Differences appear even more pronounced upon considering the importance of education for very young children: the “HighScope Perry Preschool Study” analyzed a few years ago two 4-to-5-year-old groups of children in the United States: one group went to kindergarten for a year while the other did not. The children grew up and when they turned 27 years old, the researchers observed their level of scholar education, what the nature of their job was, and their level of delinquency as well. It resulted that the group of children who went to kindergarten earned way more on average than the other, spent more years in school, and recorded substantially lesser levels of delinquency. Restricted to the United States, this study demonstrates the impact of early education on the scholar and the social destiny of individuals and consequently the importance to properly allocate sufficient resources to this sector.[9] It is an assumption of this analysis that such conclusions are widely shared in Latin American countries.

All in all, this data demonstrates that Mexico, along with Malaysia, tends to be less democratic in their allocation of resources in education than Thailand, Brazil and Argentina. Particularly, it seems to indicate that socio-economic elites in Mexico and Malaysia benefit from a direct access to political decision processes, enabling them to protect and foster their interests; allocating money in sectors from which they benefit.

Once again, it can be shown that voter turnout data for the five countries seems to confirm this assumption.[10]

Average turn out rates for presidential or parlimientary elections (*)
Argentina 1989-2011 77.47%
Brazil 1989-2014 78.85%
Mexico 1988-2012 59.14%
Thailand 1988-2014 * 64.21%
Malaysia 1990-2013 * 57.48%

Both Mexico and Malaysia recorded voter turn-out rates below 60 percent. Thailand’s relatively low rate can be explained by its frequency of parliamentary elections. Thailand has held ten elections since 1988, whereas Malaysia has held six. It is important to note that voters who abstain rarely represent the richest people in a society, which speaks for one element of the substantially important political power of social and economic elites in Mexico and Thailand.

Far from being perfectly democratic, Brazil and Argentina nevertheless exhibited a clear tendency to reallocate resources towards a more egalitarian distribution grid regarding education expenditures in the past decades. Mexico, on the contrary, does not seem to follow the same path.

Dr. Lorenzo Meyer argues that Mexico is currently an authoritarian democracy, with “relative freedom of [the] press”, but a highly concentrated media and television industry in the hands of rightist parties, being related to the National Action Party and the Institutional Revolutionary Party (PRI). [11] The latter, according to Meyer, has been using those networks to generate a high degree of political disinterest among a segment of the Mexican population, which would constitute part of an explanation for low turnout rates. Additionally, to explain the substantial political power of economic and social elites in Mexico, it is important to remember that the right-wing (PRI) held power in the country for 74 years since 1929. A change in parties in 2000 did not affect political institutions of Mexico, and the PRI returned to power in 2012 under the government of Enrique Peña Nieto. Moreover, at the local and state levels, the PRI has maintained controlled of governorships and municipalities.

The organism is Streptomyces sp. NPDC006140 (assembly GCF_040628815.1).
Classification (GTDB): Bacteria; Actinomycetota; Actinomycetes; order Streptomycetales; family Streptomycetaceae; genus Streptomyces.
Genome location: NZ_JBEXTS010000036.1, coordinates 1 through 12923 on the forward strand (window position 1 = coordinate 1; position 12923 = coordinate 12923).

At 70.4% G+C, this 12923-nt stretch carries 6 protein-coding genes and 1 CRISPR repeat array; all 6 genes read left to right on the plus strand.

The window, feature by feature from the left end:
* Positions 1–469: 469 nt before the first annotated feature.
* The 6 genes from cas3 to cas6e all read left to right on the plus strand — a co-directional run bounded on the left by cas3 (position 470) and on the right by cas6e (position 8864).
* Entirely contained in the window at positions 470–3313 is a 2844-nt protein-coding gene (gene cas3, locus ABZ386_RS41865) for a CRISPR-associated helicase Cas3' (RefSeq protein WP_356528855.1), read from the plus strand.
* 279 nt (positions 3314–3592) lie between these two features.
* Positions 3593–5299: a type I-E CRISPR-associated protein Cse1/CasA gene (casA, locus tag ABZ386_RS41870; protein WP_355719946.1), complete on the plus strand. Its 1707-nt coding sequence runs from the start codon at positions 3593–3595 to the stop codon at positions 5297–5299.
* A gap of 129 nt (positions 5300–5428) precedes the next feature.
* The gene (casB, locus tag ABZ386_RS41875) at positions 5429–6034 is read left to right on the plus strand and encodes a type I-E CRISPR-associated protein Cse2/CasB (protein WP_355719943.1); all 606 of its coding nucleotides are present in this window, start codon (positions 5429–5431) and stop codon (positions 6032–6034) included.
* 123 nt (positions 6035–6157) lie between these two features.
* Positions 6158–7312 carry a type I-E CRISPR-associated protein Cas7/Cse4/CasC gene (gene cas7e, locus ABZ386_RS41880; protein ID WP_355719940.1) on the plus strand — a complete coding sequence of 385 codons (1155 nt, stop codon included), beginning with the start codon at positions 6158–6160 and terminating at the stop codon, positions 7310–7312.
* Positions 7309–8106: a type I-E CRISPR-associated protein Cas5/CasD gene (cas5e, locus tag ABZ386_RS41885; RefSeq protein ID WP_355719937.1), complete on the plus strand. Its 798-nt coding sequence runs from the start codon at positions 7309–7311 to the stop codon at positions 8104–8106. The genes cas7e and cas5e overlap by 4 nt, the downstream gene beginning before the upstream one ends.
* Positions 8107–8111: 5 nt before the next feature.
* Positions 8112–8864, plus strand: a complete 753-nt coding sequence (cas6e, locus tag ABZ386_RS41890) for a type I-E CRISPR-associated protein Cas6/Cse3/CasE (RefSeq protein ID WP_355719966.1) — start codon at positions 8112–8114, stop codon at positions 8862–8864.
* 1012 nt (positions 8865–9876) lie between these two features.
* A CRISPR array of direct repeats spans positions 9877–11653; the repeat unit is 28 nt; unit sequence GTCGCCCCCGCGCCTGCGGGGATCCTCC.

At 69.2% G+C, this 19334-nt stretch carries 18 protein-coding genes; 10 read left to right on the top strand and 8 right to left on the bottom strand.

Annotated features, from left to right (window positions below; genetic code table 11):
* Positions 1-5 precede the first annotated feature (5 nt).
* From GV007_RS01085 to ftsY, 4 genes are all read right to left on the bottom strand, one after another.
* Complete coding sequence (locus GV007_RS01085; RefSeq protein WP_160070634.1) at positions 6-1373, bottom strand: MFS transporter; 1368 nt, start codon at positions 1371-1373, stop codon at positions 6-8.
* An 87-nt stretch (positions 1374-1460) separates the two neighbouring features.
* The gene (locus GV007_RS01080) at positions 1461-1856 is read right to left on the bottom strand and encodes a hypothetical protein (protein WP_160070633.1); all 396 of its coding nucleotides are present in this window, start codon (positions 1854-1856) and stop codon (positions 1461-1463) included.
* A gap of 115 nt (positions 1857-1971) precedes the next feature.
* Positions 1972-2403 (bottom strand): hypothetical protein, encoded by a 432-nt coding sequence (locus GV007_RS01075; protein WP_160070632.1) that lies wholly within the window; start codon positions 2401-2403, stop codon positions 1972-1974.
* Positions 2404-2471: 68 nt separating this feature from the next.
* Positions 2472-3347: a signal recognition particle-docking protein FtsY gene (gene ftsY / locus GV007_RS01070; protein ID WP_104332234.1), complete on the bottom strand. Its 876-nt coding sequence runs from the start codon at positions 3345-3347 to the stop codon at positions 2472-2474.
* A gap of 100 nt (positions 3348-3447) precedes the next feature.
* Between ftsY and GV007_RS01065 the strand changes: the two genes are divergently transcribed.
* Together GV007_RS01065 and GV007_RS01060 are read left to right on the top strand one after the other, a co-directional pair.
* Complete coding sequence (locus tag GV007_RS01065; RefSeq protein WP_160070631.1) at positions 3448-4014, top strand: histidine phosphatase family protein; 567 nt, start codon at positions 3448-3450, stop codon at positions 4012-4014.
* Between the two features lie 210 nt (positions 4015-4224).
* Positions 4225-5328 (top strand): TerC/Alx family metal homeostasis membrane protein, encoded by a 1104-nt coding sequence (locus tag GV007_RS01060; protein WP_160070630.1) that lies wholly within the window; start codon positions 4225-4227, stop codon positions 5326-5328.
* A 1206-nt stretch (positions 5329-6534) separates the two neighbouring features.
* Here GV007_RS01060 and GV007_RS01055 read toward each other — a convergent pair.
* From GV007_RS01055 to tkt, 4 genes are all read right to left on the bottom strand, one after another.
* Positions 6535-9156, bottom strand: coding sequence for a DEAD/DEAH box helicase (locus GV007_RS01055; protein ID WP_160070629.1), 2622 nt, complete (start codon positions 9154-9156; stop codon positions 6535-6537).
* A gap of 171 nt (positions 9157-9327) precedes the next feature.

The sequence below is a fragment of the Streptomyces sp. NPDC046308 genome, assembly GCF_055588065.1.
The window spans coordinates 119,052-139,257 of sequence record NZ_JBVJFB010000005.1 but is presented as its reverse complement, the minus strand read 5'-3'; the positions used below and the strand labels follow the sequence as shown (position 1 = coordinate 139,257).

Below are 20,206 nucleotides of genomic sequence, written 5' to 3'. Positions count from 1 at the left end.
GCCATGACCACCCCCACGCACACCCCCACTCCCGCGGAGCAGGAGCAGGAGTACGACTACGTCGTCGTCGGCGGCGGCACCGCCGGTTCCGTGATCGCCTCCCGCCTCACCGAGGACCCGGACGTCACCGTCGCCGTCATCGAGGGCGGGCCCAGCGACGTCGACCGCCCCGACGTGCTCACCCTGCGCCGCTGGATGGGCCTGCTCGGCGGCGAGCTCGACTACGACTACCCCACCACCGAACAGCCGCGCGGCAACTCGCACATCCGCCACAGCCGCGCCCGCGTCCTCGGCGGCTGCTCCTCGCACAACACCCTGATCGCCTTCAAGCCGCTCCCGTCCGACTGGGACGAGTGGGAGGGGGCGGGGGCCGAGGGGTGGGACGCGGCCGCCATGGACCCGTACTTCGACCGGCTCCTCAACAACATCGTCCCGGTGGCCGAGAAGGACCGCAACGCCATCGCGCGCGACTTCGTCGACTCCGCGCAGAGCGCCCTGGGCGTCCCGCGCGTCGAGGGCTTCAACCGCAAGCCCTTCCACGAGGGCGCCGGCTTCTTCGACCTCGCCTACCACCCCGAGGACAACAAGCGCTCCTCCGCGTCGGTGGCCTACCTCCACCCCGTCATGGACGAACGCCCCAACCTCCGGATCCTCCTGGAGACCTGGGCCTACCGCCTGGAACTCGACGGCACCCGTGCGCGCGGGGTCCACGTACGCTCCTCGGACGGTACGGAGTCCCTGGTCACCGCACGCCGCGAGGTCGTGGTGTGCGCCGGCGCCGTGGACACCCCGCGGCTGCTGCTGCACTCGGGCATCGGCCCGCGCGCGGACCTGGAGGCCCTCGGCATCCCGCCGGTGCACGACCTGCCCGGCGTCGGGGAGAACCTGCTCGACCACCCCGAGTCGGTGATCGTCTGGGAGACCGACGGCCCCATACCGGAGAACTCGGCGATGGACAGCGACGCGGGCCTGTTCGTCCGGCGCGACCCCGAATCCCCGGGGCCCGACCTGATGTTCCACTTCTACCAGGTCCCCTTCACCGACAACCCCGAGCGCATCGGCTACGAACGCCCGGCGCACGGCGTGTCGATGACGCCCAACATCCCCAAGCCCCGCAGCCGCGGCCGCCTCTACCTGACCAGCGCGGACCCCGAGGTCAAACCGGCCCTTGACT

The question then becomes: regarding education and allocation of resources in other sectors, will the tendencies described above continue in the next few years in Latin America?

President Dilma Rousseff has been contested by the poorest segments of Brazilian societies since 2011. Her government has faced multiple corruption scandals, most recently due to Petrobras[12], and social protests arose in 2013-2014. Brazil’s economic growth recently slowed down comparatively to the last decade. It is not yet clear if this is going to severely impact and stop the egalitarian path that Lula had opened and which his protégé, Dilma Rousseff, has apparently followed

In Argentina, the upcoming presidential elections in October could represent the end of Kirchnerism in the country; that is, the end of the political path that Argentina has followed since 2003 when President Cristina F. de Kirchner’s husband, the late President Nestor, won the presidential election. In any case, considering the current credible candidates, the winner is likely to be more conservative than Cristina F. de Kirchner. Florencio Randazzo, Daniel Scioli, Sergio Massa or Mauricio Macri are the most serious contenders to the presidency and they all advocate for a reduction of State intervention in the economy. If this actually happens, it might undermine the social movement for equality that Argentina has developed in the country since its 2001 economic crisis.

As for Mexico, the 2012 election of Enrique Peña Nieto represents the return of the PRI. The scandals that have erupted since the election, like the massacre of the 43 students in September 2014, have left little room for the implementation of egalitarian policies.

After a decade of intense economic growth, during which the majority of Latin American countries were ruled by leftist parties, upcoming elections and current political leaders might reverse the trend towards more egalitarian policies that the region witnessed for more than a decade.  In the educational sector, egalitarian policies will be assessed by taking into consideration the relative weight of primary, secondary and tertiary education.

By: Paul Gioia, Research Associate at the Council on Hemispheric Affairs

Please accept this article as a free contribution from COHA, but if re-posting, please afford authorial and institutional attribution. Exclusive rights can be negotiated. For additional news and analysis on Latin America, please go to: and Rights Action.

Featured Image: World Bank Photo Collection, “Children study in the public school,” Retrieved from Flickr Creative Commons,


[2] World Economic Outlook Database, October 2014, International Monetary Fund

[3] The Puzzle of Latin American Developpment. Patrice M. Franko. Rowman & Littlefield, 2007. Chapter 13.






[9] “Lifetime Effects: The HighScope Perry Preschool Study Through Age 40 (2005),” HighScope, accessed April 20, 2015,

[10] International Institute for Democracy and Electoral Assistance,

[11] “The State of Democracy and Authoritarianism in Mexico after the 2012 Presidential Elections,” Latin American & Iberian Institute, accessed April 20, 2015,

[12] “Brazil’s Galvao goes bust following Petrobras scandal,” BBC News, accessed April 20, 2015,